Incidents and Incident Reporting


IRATA International’s annual Work and Safety Analysis (WASA) is essential reading for rope access managers, rope access safety supervisors, training companies and technicians. It provides some insight into accident causation for anyone working in rope access. WASA 2018 is available as a free download: https://irata.org/uploads/documents/Work_and_Safety_Analysis_2018.pdf. Areas where improvements in safety could be achieved are identified. Importantly, these are dominated by the need to prevent rope damage and severance.

Dropped objects

WASA 2018 notes that, “Dropped objects remain a concern …”. Of the 33 falling objects reported, 32 were dropped by technicians. The range of objects dropped varied from tool bags, buckets, a meter, camera, helmet, drill batteries, assorted tools (e.g. hammer, glass sucker, trolley) to various building materials, items of climbing equipment and a magnet. In many cases, securing lanyards or tethers failed or were inadequate for the purpose.

To assist members in their consideration of these issues, the Health and Safety Committee (HSC) has prepared:

Members are urged to review their management system for falling object and risk management procedure(s).

In addition to this guidance, the Equipment and Standards Committee (ESC) is preparing a ‘dropped objects poster’. It is hoped that this will be available shortly and be distributed and displayed in a similar manner to the edge management poster (https://irata.org/downloads/3103).


A recommendation of WASA 2018 was, “It is recommended that the IRATA Executive encourage the membership to report not only injuries, but all incidents that could have led to injury or fatality i.e. ‘Dangerous Occurrences’ …”. Indeed, there has been a view - for a number of years - that the number of dangerous occurrences reported does not reflect what is actually happening on site. The topic is something that can be considered within member companies, as well as at RAC meetings and the ITEC.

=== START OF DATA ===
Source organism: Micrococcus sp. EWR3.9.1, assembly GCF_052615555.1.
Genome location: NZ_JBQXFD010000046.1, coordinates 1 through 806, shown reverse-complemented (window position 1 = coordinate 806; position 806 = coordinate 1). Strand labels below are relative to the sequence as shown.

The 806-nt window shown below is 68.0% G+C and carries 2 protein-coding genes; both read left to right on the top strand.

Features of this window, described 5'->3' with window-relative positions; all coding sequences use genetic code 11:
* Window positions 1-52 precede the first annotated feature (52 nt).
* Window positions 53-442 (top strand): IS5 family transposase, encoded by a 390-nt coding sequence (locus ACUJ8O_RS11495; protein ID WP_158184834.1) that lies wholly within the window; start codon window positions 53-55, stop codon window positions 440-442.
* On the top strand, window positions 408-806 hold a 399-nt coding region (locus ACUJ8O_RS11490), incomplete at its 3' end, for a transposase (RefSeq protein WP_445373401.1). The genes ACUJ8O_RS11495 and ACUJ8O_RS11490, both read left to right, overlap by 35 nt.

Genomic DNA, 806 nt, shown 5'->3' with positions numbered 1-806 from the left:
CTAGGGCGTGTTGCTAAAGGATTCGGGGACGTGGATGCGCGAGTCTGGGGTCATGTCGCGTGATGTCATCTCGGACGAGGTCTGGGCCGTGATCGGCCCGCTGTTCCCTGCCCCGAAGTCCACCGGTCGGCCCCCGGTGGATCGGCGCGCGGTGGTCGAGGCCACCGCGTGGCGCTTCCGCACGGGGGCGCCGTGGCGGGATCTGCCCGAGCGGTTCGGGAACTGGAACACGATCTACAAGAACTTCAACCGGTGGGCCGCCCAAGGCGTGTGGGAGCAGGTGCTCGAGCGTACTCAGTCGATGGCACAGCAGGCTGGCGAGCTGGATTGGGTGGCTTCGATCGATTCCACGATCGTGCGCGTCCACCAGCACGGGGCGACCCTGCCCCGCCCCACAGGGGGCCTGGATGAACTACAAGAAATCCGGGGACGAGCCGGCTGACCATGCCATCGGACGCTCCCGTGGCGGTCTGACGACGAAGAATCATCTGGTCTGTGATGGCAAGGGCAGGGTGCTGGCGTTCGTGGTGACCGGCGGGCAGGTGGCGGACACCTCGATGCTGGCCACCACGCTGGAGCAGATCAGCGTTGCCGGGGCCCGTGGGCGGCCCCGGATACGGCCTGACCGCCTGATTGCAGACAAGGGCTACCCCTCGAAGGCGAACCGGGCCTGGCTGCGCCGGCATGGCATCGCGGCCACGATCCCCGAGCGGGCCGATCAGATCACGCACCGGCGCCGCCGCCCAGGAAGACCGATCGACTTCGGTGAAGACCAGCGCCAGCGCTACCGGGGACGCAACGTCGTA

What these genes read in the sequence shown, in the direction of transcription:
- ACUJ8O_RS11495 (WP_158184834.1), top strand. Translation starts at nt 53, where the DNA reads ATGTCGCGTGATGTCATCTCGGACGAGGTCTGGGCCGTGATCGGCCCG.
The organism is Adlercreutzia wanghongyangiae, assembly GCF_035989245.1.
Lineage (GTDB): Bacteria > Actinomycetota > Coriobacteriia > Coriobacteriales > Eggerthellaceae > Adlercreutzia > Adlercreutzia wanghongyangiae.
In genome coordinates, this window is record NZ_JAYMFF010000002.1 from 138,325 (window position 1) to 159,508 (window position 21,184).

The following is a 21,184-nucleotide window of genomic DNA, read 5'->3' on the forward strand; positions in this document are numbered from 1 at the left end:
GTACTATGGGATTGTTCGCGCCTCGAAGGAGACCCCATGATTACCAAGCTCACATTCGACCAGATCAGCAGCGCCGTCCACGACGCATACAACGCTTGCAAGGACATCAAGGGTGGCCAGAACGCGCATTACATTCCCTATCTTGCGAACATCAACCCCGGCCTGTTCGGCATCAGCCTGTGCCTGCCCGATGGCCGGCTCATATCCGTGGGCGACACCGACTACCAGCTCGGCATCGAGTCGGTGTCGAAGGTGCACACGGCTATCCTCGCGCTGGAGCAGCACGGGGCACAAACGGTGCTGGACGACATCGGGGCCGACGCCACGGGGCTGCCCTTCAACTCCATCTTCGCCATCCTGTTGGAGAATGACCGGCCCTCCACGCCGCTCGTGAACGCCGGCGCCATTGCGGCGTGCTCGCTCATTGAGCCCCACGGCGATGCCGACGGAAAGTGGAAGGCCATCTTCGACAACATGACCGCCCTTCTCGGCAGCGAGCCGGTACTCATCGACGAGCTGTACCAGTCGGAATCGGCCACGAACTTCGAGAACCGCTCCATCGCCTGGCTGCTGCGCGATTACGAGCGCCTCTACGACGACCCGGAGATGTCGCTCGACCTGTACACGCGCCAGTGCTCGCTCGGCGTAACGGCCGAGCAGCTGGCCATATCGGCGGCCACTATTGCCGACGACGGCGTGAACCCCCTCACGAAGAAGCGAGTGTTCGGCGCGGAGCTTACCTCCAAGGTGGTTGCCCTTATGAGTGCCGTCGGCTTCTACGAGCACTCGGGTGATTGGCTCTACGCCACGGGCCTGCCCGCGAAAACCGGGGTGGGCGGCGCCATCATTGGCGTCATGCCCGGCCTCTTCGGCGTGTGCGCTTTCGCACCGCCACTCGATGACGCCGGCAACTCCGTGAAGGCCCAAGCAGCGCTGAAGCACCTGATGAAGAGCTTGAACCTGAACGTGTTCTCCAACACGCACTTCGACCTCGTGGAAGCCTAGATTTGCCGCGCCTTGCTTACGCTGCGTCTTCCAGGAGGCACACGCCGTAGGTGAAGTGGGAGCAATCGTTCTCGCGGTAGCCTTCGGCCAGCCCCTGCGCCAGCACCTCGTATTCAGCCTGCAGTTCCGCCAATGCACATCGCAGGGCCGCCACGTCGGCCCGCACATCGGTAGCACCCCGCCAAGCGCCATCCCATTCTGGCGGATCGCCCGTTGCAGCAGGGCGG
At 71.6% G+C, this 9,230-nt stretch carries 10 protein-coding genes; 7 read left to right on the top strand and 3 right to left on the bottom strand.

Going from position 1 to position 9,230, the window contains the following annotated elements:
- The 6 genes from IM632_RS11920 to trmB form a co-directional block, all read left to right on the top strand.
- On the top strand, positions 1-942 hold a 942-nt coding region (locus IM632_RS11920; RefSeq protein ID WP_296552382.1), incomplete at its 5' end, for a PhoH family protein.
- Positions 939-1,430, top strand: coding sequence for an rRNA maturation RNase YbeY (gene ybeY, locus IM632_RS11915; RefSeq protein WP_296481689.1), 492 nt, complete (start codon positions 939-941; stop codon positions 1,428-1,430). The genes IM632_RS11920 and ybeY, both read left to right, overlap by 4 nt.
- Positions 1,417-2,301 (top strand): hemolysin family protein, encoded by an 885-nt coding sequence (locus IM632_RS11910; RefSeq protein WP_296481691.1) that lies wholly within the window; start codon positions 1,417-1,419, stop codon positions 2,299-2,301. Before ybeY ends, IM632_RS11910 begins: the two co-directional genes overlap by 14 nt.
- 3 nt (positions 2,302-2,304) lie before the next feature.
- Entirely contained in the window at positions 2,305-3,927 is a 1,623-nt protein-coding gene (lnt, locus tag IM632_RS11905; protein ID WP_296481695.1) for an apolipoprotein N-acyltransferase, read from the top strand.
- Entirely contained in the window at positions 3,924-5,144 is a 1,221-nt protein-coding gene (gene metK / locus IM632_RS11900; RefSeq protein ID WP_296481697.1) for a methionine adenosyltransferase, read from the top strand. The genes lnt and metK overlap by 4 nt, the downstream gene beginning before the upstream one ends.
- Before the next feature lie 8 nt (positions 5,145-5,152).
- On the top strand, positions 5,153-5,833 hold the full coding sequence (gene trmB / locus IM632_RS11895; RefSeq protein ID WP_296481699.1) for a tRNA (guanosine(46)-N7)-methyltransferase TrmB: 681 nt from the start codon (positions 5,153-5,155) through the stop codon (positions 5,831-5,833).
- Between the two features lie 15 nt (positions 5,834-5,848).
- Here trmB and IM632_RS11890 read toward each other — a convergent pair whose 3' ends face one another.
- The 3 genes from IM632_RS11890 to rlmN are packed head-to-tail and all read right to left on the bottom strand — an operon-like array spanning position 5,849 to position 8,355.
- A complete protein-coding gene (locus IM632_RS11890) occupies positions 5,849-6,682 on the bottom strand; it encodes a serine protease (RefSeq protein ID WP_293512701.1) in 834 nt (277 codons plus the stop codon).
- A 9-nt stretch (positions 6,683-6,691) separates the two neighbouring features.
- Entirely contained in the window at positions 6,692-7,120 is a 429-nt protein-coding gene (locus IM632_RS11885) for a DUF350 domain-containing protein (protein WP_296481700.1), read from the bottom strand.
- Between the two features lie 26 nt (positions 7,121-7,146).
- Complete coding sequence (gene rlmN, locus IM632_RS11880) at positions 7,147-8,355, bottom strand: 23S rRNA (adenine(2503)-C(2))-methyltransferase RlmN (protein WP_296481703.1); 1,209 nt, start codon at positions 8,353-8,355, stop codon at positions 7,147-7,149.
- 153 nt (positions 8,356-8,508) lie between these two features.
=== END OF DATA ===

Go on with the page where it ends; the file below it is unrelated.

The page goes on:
To assist members and others in their consideration of these issues, the Health and Safety Committee (HSC) has prepared:

A near-miss (“An unplanned event that did not result in injury, illness or damage – but had the potential to do so”) causes no immediate harm, but can precede events in which a loss or injury could occur.

Members are encouraged to implement a robust near-miss reporting system as an opportunity to prevent future incidents, rather than waiting for losses to occur before taking steps to prevent them from occurring. This requires worker consultation – and an understanding by all of why it is important.

Members are urged to review their management system for near-miss reporting. Encourage technicians to report and discuss near-misses and experiences that they have encountered or heard about. Utilise toolbox talks or task assessment briefings. Vary the topics and encourage participation from all those involved. In many cases, using these two topic sheets will be a good aide memoire in helping to prevent incidents.

Incident reporting

The new ‘Incident Reporting Form’ (Form 021) came into effect on 1.1.19. Members are reminded that they should not wait until the end of each quarter to submit details of their incidents.

Reports submitted are reviewed weekly by the Health, Safety and Technical Advisor. An anonymised collation is reviewed quarterly by the Health and Safety Committee (HSC), to determine whether there is a need to publish any further safety bulletin(s) and/or topic sheet(s). The statistics gathered are used in the annual IRATA International ‘Work and Safety Analysis’ (WASA) to highlight the industry’s safety record and opportunities for continual improvement.

All this can lead to a long ‘lag’ in making available the data to members, in order that they might benchmark their own performance. Accordingly, a ‘real-time’ incident reporting dashboard is in development. There will be more news on this in due course!

IRATA International